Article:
She expanded the dining room and kitchen from the front to the back of the house, taking over the sunken family room. Its floor was raised to make way for the new kitchen, now equipped with custom, white-lacquered cabinetry and a large island. 

In lieu of the pool, the designer created an open breakfast area and a new family room, where wide expanses of glass maximize views of the landscape. State-of-the-art lighting and audio systems now let the owners control sound and mood throughout the home.

Taking cues from nature, Buendia-Corrochano chose reclaimed white oak flooring stained gray. Black travertine embellishes fireplace surrounds and the kitchen backsplash. “I’m a total modernist. I love natural, earthy finishes and patterns,” she declares. “It’s a minimal use of materials but their impact is what matters. All the finishes, materials and textures work together harmoniously.”

No detail was too small for Buendia-Corrochano to articulate. “I’m very focused on the whole experience,” she says. “Everything is curated and thought through.” Panels of brushed stainless steel mark passageways. Cabinets sport precise, mitered edges. And in lieu of grout, open joints rim each travertine slab to make it look like the stone is floating.

The subdued palette, says the designer, “created a canvas for our collection of furniture and art.” She and Gerardo, a former World Bank director and now an executive at the Inter-American Development Bank, have been traveling and collecting treasures together since meeting in their native Peru four decades ago. Timeless, iconic furnishings acquired over the years fit perfectly into their updated spaces, where paintings, sculptures and artifacts from Europe, Asia, Africa and the Americas are displayed gallery-style. “Art is such a special part of who we are,” reflects Buendia-Corrochano. “Our Latin and Peruvian heritage is also really important to us.”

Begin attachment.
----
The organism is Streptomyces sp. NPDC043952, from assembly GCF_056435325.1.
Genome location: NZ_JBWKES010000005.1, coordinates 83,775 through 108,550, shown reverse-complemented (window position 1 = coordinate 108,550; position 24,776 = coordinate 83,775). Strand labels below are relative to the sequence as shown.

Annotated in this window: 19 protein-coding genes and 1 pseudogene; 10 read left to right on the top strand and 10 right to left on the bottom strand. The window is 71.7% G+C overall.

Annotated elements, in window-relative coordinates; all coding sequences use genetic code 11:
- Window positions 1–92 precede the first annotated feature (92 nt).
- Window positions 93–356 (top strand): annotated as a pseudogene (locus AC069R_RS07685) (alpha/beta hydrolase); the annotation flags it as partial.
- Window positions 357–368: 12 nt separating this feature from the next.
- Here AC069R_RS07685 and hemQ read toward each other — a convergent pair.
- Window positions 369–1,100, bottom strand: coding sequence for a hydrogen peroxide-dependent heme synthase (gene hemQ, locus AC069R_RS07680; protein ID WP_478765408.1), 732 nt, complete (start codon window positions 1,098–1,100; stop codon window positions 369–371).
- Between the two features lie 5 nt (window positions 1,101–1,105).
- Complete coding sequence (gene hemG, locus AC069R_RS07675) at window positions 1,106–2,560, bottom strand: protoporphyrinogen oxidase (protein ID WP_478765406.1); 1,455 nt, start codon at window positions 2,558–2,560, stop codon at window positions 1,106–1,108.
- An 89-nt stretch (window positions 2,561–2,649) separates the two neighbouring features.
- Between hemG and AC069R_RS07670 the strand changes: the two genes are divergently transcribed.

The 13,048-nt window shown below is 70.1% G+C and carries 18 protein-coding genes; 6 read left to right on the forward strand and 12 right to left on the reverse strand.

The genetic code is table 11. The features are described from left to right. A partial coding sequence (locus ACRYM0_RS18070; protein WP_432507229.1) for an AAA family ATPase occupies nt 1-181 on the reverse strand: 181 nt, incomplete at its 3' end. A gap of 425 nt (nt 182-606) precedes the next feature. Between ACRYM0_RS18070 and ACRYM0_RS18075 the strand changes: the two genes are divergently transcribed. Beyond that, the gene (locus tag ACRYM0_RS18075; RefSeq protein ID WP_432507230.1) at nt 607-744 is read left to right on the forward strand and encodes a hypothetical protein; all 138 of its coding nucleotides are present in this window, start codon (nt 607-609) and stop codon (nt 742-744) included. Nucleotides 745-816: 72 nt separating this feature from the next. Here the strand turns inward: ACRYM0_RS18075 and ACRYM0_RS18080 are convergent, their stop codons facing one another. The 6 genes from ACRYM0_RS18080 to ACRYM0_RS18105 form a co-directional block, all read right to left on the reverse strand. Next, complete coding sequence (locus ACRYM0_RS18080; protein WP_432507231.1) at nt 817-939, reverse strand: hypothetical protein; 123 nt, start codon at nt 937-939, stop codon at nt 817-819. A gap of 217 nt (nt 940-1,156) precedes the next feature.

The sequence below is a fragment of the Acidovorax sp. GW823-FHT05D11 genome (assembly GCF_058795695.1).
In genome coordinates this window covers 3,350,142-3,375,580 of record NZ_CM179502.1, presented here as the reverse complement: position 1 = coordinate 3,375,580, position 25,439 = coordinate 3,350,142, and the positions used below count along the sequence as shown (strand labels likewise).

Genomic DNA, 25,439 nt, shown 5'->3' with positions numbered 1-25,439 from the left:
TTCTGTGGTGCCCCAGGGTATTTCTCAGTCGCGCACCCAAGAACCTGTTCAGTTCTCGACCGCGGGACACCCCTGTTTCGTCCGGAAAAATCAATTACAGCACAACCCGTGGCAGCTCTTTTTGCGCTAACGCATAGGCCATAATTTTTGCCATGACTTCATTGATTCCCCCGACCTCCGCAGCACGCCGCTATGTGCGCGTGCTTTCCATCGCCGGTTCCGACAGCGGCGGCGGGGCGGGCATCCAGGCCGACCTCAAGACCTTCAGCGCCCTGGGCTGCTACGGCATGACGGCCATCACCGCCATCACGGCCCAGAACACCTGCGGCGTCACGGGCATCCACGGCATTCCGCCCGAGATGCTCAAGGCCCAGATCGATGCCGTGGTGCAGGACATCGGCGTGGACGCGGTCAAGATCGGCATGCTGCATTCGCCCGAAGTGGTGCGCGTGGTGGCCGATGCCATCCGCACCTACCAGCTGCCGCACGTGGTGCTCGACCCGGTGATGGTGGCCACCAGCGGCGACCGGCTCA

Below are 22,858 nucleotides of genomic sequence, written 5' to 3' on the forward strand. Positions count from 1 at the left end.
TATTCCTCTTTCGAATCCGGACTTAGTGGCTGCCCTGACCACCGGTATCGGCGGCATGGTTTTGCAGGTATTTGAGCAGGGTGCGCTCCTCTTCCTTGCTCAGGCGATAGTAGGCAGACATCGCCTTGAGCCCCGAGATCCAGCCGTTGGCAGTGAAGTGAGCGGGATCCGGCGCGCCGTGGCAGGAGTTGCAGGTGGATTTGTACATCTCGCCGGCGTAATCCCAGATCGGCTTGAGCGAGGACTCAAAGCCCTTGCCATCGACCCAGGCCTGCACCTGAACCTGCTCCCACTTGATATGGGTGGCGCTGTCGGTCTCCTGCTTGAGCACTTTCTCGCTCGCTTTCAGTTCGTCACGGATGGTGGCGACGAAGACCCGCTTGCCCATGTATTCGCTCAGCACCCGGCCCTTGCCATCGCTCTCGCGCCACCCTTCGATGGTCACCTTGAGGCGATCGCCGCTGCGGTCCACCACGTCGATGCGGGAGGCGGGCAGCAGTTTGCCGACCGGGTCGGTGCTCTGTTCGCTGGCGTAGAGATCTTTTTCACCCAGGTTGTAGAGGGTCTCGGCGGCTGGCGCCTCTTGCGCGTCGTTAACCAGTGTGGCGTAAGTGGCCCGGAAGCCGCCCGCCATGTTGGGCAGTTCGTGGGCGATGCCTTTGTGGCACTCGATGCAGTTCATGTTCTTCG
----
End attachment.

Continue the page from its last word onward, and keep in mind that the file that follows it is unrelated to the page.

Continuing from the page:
Many pieces hail from Mexico, where Buendia-Corrochano opened an office for Gensler in 2014. When they returned to Washington after spending four years in Mexico City, the couple considered downsizing to an apartment. 

“It was just the two of us,” she recalls, “but we really love the house and its surroundings. We decided that an apartment wouldn’t foster the strong relationship and ties that we have with our kids and extended family. In order to lure our kids back when they have families in the future, we wanted the house to be the hub that it has always been.”

No apartment could have replaced the connection to nature that the couple enjoys on their woodsy property. “There’s nothing better than waking up early, getting a cup of coffee and looking out over the forest,” reflects the designer. “When it’s winter, I turn on the fireplace. Even when I’m working, it’s so soothing to be here.”

Though they initially bemoaned the pool’s demise, the owners’ sons gave the renovation a thumbs-up. “If you bring me grandkids,” their father told them, “I’ll build a pool outside.”

Renovation Architecture & Interior Design: Mariela Buendia-Corrochano, IIDA, LEED ID+C, estudio_MBC, McLean, Virginia. Architectural Consultants: Don Ghent, AIA; Gonzalo Gomez, IIDA, Yoonho Lee. Millwork Fabrication: Capitol Woodwork, Marlton, New Jersey.

A couple who’d decided to downsize from a large Baltimore home discovered a two-story penthouse in the city’s Guilford neighborhood. Though their taste runs modern and the two-bedroom dwelling in the venerable Warrington building reflected another era—from lavish moldings to ornate fixtures—they loved the layout, proportions and views from the expansive terrace.